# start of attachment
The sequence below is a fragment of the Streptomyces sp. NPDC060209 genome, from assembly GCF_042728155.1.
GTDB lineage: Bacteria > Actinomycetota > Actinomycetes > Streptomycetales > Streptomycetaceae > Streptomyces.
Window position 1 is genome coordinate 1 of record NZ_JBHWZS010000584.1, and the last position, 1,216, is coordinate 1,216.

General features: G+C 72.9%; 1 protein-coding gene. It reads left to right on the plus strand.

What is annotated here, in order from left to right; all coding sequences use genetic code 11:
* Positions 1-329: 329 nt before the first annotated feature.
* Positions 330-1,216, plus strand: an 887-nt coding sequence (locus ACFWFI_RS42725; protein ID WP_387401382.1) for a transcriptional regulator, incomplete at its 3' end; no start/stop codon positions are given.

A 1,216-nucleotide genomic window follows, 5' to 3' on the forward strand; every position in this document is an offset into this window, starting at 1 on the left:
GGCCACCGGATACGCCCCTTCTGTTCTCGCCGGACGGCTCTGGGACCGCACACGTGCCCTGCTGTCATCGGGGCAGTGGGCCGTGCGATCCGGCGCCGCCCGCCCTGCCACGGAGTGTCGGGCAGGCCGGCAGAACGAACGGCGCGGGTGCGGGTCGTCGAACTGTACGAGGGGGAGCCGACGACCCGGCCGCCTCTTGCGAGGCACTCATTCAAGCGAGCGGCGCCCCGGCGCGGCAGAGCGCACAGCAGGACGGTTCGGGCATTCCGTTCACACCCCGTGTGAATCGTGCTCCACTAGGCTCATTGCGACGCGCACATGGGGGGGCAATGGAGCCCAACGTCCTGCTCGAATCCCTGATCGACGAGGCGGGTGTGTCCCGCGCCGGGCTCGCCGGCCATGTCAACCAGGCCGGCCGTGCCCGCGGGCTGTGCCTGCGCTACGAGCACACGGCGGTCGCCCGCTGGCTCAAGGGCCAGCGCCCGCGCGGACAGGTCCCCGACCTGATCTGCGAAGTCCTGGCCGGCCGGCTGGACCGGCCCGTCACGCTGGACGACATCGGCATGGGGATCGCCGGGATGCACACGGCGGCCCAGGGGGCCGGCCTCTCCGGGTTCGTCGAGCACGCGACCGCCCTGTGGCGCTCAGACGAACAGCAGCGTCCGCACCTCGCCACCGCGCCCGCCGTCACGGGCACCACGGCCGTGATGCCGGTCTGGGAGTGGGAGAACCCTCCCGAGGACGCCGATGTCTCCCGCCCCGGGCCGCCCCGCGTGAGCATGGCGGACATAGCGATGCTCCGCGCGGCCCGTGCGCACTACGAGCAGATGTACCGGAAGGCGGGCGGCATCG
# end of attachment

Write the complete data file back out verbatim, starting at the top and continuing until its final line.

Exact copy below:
The sequence below is a fragment of the Streptomyces sp. NPDC060209 genome, from assembly GCF_042728155.1.
GTDB lineage: Bacteria > Actinomycetota > Actinomycetes > Streptomycetales > Streptomycetaceae > Streptomyces.
Window position 1 is genome coordinate 1 of record NZ_JBHWZS010000584.1, and the last position, 1,216, is coordinate 1,216.

General features: G+C 72.9%; 1 protein-coding gene. It reads left to right on the plus strand.

What is annotated here, in order from left to right; all coding sequences use genetic code 11:
* Positions 1-329: 329 nt before the first annotated feature.
* Positions 330-1,216, plus strand: an 887-nt coding sequence (locus ACFWFI_RS42725; protein ID WP_387401382.1) for a transcriptional regulator, incomplete at its 3' end; no start/stop codon positions are given.

A 1,216-nucleotide genomic window follows, 5' to 3' on the forward strand; every position in this document is an offset into this window, starting at 1 on the left:
GGCCACCGGATACGCCCCTTCTGTTCTCGCCGGACGGCTCTGGGACCGCACACGTGCCCTGCTGTCATCGGGGCAGTGGGCCGTGCGATCCGGCGCCGCCCGCCCTGCCACGGAGTGTCGGGCAGGCCGGCAGAACGAACGGCGCGGGTGCGGGTCGTCGAACTGTACGAGGGGGAGCCGACGACCCGGCCGCCTCTTGCGAGGCACTCATTCAAGCGAGCGGCGCCCCGGCGCGGCAGAGCGCACAGCAGGACGGTTCGGGCATTCCGTTCACACCCCGTGTGAATCGTGCTCCACTAGGCTCATTGCGACGCGCACATGGGGGGGCAATGGAGCCCAACGTCCTGCTCGAATCCCTGATCGACGAGGCGGGTGTGTCCCGCGCCGGGCTCGCCGGCCATGTCAACCAGGCCGGCCGTGCCCGCGGGCTGTGCCTGCGCTACGAGCACACGGCGGTCGCCCGCTGGCTCAAGGGCCAGCGCCCGCGCGGACAGGTCCCCGACCTGATCTGCGAAGTCCTGGCCGGCCGGCTGGACCGGCCCGTCACGCTGGACGACATCGGCATGGGGATCGCCGGGATGCACACGGCGGCCCAGGGGGCCGGCCTCTCCGGGTTCGTCGAGCACGCGACCGCCCTGTGGCGCTCAGACGAACAGCAGCGTCCGCACCTCGCCACCGCGCCCGCCGTCACGGGCACCACGGCCGTGATGCCGGTCTGGGAGTGGGAGAACCCTCCCGAGGACGCCGATGTCTCCCGCCCCGGGCCGCCCCGCGTGAGCATGGCGGACATAGCGATGCTCCGCGCGGCCCGTGCGCACTACGAGCAGATGTACCGGAAGGCGGGCGGCATCG